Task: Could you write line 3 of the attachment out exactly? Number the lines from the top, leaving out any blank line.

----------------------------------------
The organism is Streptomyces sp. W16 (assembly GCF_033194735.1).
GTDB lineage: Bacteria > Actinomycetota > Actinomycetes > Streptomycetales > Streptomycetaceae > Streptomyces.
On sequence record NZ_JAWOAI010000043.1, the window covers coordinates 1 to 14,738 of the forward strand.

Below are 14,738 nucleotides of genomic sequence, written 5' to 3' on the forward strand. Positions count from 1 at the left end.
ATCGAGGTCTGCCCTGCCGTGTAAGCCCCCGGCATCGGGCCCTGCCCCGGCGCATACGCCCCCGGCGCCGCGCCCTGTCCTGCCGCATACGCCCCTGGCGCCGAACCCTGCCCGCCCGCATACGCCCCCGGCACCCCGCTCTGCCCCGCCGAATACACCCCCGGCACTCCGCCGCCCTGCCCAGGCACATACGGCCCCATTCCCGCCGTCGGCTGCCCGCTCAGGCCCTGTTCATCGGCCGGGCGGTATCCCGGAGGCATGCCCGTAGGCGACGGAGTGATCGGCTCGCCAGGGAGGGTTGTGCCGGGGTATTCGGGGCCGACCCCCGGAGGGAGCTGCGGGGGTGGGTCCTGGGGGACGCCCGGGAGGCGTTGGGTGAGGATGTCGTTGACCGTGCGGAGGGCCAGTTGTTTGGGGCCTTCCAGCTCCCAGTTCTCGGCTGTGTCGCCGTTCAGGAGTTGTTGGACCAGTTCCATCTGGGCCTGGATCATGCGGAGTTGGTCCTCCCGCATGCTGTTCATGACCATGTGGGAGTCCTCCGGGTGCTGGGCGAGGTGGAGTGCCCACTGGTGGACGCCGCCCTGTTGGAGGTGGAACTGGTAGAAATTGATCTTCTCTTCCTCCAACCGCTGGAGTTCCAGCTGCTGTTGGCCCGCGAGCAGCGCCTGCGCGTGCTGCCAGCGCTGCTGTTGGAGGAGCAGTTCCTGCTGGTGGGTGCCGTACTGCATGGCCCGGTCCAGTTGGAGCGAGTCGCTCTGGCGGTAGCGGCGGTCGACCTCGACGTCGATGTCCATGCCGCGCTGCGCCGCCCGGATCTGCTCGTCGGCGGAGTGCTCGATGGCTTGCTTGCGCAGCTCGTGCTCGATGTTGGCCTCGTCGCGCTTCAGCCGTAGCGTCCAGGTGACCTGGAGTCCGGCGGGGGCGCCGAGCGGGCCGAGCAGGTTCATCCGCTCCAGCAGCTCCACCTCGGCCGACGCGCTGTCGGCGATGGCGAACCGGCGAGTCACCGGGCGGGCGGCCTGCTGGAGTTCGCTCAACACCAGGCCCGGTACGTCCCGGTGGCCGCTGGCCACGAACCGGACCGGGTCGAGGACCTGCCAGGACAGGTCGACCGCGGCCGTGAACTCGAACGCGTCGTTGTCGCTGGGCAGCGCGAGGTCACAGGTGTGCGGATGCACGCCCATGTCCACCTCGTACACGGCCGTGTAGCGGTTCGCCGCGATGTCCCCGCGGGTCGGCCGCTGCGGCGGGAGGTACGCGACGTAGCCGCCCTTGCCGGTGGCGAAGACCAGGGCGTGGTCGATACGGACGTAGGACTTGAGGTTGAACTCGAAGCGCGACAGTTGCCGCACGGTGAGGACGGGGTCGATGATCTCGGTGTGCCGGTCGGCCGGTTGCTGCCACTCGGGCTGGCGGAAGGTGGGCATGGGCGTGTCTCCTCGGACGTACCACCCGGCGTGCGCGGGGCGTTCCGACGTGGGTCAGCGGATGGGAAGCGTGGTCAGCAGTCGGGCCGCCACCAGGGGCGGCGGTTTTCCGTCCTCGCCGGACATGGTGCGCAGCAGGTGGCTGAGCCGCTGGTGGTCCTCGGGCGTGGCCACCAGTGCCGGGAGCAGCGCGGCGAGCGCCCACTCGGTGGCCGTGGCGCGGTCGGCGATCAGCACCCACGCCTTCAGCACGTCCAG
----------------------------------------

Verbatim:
On sequence record NZ_JAWOAI010000043.1, the window covers coordinates 1 to 14,738 of the forward strand.